With an aging population, it’s no surprise that many of us will have to take care of our own parents sometime soon.
This is a very scary topic for me, since I’m currently not in the same town with my parents. I often reflect on how should me and my brother approach taking care of our aging parents in the upcoming years.
I’ve done some research and decided to share some options. Here they are:
How do you provide caretaking duties?
1. Create A List
When you can clearly see all of the tasks that need to be taken care of, it is easier to stay on track. Sit down and make a list of all of the things that your parent currently needs help with. Then, make a second list that addresses potential problems that may need to be addressed in the future. For instance, most people lose their ability to drive as they get older. How will you deal with this?
Don’t forget to take financial details into account, as well. For instance, making modifications to a home so that it can accommodate a wheelchair can be quite costly and disruptive.
Would your parent be better off in a long-term care facility?
Getting everything down on paper makes it easier to get a handle on all of the things that need to be accomplished. When you can see everything that you need to do in black and white, it is usually easier to come up with a plan for how to deal with it. It can also help you spot areas where you may be able to ask for assistance from other people. Don’t feel like you have to do everything yourself. There is no shame in asking for help.
Caring for an elderly loved one is not an easy task. The more organized and prepared you are, the easier it will be for you to deal with any challenges that you face.
2. Learn As Much As You Can
Once you have identified the different types of care that your parent will need, you can then begin the process of learning how to provide that care.
It is normal to feel overwhelmed and helpless when you are suddenly faced with caring for an aging parent. It is best to deal with these emotions head-on. Acknowledge how you are feeling and ask for help if you need it. It is important for you to care for yourself as well as for your parent.
You may be able to ease some of the burden by using technology. For instance, if you are worried about leaving your parent alone, you may be able to relieve some of that worry by investing in a personal alarm that automatically calls for help if your parent falls or requires assistance.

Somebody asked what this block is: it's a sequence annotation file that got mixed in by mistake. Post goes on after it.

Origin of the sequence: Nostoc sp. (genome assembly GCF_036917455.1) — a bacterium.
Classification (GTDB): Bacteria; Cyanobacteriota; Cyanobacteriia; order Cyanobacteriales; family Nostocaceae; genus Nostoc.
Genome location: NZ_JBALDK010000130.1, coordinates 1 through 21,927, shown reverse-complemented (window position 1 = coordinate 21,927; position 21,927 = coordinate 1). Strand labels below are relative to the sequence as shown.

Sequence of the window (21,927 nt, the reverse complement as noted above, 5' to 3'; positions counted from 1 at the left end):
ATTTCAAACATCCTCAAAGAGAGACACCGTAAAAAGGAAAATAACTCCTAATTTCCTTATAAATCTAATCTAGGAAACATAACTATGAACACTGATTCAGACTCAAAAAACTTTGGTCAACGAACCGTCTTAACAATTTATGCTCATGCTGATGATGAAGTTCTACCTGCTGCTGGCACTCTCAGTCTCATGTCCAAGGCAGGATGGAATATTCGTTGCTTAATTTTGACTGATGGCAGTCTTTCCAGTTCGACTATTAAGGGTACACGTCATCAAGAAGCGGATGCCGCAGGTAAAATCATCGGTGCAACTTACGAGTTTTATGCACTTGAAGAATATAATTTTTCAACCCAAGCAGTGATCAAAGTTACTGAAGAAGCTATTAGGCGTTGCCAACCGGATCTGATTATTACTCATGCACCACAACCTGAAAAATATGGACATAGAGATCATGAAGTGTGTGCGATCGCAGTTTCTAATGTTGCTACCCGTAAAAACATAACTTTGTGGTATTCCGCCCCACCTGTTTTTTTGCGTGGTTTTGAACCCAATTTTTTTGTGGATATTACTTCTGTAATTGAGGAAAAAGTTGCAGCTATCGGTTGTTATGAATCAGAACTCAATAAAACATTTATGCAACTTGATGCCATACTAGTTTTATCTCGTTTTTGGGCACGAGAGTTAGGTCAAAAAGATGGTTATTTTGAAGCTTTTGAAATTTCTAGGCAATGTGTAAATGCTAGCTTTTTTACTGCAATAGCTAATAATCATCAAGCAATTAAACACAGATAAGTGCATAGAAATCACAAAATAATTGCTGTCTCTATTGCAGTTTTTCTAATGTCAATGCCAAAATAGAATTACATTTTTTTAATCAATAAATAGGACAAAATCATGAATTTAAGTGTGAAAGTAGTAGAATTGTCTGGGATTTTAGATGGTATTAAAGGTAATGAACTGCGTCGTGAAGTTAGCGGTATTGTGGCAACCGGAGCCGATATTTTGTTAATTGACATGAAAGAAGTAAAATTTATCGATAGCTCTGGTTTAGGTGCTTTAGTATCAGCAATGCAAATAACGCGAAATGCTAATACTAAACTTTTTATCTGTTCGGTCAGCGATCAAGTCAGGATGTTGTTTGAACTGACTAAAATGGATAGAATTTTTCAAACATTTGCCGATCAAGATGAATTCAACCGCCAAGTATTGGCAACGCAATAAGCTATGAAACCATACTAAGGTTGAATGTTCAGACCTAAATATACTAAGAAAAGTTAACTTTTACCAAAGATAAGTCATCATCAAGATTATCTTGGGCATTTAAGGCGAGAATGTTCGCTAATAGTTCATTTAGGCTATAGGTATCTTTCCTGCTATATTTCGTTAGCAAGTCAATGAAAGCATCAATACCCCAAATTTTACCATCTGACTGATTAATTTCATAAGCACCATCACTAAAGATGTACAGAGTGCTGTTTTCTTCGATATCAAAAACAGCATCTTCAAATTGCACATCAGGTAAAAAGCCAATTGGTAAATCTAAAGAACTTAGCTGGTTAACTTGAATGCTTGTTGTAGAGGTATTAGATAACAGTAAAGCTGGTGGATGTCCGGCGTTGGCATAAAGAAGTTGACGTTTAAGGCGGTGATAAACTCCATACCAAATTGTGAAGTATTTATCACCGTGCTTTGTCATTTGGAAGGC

Spend some time researching solutions that are already on the market for common problems faced by elderly patients. A few simple devices could make a world of difference in the quality of care that your parent receives and in your overall workload.
3. Know Your Limits
Taking care of an elderly parent can be challenging – both physically and emotionally. You may not even realize how much it is affecting you until you suddenly find yourself feeling frustrated, resentful, or overwhelmed. These types of feelings are common among caretakers. Dealing with the needs of an elderly patient can be challenging and exhausting. You need to identify your limits so that you can avoid overworking yourself to the point of mental and physical fatigue.
You need to take an honest look at the list that you created in the first step to decide whether or not you are capable of providing the care that your parent needs. Figure out which tasks you can handle on your own and which ones you may need help with. Make sure your parent understands where your boundaries lie.
It goes without saying that you want to be sure your parent is getting the best possible home care. In some cases, that means knowing when to say no. If you try to do too much on your own, you can quickly burn out. It can also negatively impact your health and well-being.
4. Get Support
Becoming a caregiver can be a lonely experience. It is important to keep a solid support network in place. Having someone to talk to can make the responsibility easier to bear. This could be a family member, a spouse, a friend, or a professional counselor.
Whatever emotions you are feeling, they are completely acceptable. You shouldn’t feel guilty about any negative emotions that you experience. Instead, you should try to figure out why you are feeling those emotions so that you can come up with a solution that will help you overcome them. This is where talking to another person can be beneficial.
5. Don’t Try To Go At It Alone
When you start acting as a caregiver for your parent, keep in mind that it is not a burden that you have to bear on your own. You can always ask for help if you need it.
In fact, reaching out for support can be beneficial for both you and your parent. If you have siblings, they can often provide the support that you need. If not, you may be able to turn to other family members such as your children or grandchildren. Even if your family members can’t provide care, they may be able to provide you with a break by stopping by to visit with your parent so that you can step away for a few minutes.
Another thing that you may want to consider is hiring someone to provide in-home care on a part-time basis. This can be beneficial for both you and your parent. A caregiver can help with tasks that may be difficult or embarrassing for you to do on your own such as giving an elderly parent a bath or assisting them when they need to use the toilet.